Initiated by Yamagishi Shoji, an editor/producer and at once a leading figure in the world of Japanese photography in the 1960s-70s, “Eizo no Gendai” was a series of books showcasing the works of such spirited photographers as Moriyama Daido, Tomatsu Shomei and Narahara Ikko among others. Among the ten volumes the series comprised, volume 8 was dedicated to Ishimoto Yasuhiro and his photos of the city “Tokyo.” After returning from Chicago, USA, in the 1960s Ishimoto launched into tremendous
Today, June 14th, is Ishimoto Yasuhiro’s birthday. The son of Kochi natives who had immigrated to the USA as agricultural workers, photographer Ishimoto was born on this day in 1921 in San Francisco. As the family moved back to their hometown when he was only three years old, he had only faint memories of life in America. One sight that he did remember was that of red ships — presumably the countless freight vessels he had seen riding at anchor in
The Museum of Art, Kochi is temporarily closed from Friday, March 6 to Sunday, March 22 and from Friday, April 10 to Sunday, April 26 Wednesday, May 6 Sunday, May 10 (tentative) in order to prevent the spread of the Novel Coronavirus. Some services are still available during the temporary closure. For more information, please contact us.
Ishimoto first encountered the “Mandalas of the Two Worlds (Sai-in Mandalas),” a national treasure at the Toji (Kyoo Gokokuji) temple in Kyoto, when he worked for the Taiyo magazine. The vivid beauty of the Buddha and Bodhisattva figures that he observed through his finder fascinated not only Ishimoto himself, but also the officials at the temple, which ultimately led to a very special photo shooting. In that session, realized in the intense heat of the summer of 1973, Ishimoto devoted
A neatly wrapped sea bream head on a tray, crab legs dismembered so that they are easy to eat, a pumpkin cut in half so that it is handier to use: the Wrapped Foods series consists of large-format Polaroid photographs (up to 20 x 24 inch images) of a plentitude of foods commonly sold in supermarkets. In 1982, a few years before producing these photographs of foods, Ishimoto Yasuhiro published Series: Food Journal, a year-long series of twenty-four food photographs,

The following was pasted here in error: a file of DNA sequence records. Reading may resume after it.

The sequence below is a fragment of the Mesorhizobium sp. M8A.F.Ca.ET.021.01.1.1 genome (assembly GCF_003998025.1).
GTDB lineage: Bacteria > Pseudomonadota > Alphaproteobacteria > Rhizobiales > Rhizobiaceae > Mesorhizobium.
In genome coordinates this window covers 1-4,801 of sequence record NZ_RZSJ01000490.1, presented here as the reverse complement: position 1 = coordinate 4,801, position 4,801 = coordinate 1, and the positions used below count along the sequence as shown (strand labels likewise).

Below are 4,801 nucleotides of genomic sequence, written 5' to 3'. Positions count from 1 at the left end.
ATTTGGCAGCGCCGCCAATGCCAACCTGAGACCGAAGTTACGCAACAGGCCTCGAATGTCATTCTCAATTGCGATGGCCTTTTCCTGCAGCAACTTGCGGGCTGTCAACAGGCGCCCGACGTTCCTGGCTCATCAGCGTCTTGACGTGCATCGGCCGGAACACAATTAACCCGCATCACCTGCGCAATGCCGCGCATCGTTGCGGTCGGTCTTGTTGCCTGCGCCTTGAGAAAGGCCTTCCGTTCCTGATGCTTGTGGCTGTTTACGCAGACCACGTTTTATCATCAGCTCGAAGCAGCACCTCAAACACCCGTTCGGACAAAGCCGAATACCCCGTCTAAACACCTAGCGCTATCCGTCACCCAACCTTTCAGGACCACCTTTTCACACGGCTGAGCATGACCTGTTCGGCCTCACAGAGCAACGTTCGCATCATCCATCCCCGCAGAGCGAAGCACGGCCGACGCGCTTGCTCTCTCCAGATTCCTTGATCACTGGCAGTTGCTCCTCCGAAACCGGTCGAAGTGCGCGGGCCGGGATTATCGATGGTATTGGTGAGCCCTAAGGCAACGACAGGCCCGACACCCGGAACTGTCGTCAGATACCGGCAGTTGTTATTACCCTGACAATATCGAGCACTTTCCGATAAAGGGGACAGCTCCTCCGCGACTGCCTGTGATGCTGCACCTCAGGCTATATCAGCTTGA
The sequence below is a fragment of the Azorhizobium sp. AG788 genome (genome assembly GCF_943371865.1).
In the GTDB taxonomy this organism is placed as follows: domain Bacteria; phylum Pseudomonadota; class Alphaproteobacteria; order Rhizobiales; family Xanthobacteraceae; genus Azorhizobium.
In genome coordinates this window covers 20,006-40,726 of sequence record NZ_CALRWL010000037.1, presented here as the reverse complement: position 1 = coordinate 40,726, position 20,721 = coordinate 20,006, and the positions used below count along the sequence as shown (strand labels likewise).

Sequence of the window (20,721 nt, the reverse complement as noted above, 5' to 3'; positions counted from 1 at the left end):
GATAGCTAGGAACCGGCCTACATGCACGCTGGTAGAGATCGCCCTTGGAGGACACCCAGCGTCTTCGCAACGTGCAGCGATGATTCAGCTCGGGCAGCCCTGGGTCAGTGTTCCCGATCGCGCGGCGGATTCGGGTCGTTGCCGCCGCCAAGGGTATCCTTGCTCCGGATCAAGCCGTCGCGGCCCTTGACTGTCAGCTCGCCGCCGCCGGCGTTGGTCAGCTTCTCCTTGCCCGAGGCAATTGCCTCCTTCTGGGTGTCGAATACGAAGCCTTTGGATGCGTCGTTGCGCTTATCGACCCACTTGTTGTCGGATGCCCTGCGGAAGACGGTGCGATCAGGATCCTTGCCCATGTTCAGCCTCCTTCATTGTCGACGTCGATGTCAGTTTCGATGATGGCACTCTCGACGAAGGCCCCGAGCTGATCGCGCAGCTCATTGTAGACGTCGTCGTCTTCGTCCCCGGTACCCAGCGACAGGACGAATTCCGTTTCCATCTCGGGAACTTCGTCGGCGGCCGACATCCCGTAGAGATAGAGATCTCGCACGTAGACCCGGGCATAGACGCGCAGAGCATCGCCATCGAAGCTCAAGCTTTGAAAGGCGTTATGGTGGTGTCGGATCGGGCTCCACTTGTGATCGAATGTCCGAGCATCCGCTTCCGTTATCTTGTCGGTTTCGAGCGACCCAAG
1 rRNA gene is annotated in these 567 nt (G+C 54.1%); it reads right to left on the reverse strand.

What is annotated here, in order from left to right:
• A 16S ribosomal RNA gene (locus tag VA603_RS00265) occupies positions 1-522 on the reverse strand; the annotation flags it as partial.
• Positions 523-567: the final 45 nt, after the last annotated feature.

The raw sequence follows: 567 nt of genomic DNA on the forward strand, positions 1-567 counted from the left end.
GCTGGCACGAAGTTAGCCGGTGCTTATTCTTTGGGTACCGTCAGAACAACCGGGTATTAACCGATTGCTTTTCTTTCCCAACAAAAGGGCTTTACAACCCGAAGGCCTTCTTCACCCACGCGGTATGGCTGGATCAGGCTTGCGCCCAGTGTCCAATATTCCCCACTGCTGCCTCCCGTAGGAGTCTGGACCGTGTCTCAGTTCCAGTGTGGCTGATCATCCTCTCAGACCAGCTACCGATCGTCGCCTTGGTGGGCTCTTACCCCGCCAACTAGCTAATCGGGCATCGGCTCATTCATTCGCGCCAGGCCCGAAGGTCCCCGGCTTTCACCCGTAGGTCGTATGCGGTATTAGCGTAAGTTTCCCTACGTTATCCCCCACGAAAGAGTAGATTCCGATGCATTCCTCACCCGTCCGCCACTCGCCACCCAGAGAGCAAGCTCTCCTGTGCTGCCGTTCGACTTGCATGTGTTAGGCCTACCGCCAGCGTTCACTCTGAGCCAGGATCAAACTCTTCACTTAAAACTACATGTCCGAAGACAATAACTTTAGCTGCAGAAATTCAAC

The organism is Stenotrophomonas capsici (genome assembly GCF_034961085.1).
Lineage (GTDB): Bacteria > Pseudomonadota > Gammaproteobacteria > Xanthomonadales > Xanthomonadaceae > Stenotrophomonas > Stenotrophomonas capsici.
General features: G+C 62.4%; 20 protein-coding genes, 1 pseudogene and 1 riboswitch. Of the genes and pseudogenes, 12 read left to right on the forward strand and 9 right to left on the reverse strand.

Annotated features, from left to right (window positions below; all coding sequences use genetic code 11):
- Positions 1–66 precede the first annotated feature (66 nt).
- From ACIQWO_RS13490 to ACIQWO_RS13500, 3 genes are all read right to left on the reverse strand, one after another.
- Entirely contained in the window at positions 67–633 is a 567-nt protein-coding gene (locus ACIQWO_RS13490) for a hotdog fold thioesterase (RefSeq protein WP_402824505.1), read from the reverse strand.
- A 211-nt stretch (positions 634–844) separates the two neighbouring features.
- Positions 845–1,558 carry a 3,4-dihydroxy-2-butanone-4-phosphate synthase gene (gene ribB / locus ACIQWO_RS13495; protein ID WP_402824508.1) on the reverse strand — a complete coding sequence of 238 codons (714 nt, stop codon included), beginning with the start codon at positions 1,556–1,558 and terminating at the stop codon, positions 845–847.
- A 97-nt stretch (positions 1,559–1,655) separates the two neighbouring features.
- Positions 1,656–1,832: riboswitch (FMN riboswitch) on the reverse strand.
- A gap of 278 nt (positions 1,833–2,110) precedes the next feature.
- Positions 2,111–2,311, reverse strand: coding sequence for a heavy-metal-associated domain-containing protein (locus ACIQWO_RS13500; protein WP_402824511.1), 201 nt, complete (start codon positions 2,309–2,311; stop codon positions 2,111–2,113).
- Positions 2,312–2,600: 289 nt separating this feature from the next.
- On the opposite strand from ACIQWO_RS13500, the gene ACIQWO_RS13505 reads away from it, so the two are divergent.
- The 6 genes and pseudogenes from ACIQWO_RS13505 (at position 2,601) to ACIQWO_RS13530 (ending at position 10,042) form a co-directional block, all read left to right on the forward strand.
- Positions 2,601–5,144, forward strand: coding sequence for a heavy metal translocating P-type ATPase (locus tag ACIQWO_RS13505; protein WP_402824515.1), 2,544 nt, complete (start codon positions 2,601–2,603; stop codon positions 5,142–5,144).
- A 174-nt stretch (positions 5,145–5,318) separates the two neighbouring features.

No.1-38 No.39-83 No.84-131
The exhibition building of The Museum of Art, Kochi (including the Ishimoto Yasuhiro Exhibition Room) is currently closed for renovating suspended ceiling, and will reopen on January 2, 2020. For more information, please contact us.
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Ishimoto Yasuhiro (1921-2012), who studied the philosophy and methodology of modern photography at the Institute of Design (also know as the New Bauhaus) in Chicago after World War II, is a photographer who grew up in Kochi and whose composition of the picture plane and rigorous attention to form rooted in Modern Design thinking won him renown both in Japan and abroad. After graduating from the Institute of Design, he returned to Japan and, in 1953, photographed the Katsura Imperial
Chicago is for Ishimoto Yasuhiro a special kind of place, as the American city is where he spent his student years, and also where he shot the photographs that were subsequently published in his acclaimed book, Chicago, Chicago. In the fall of 1966, after having relocated to Japan, he had another opportunity to travel to Chicago for shootings for a special feature on “the Chicago school and its civilization historical background” in the architecture magazine SD*1. Ishimoto, whose scope of
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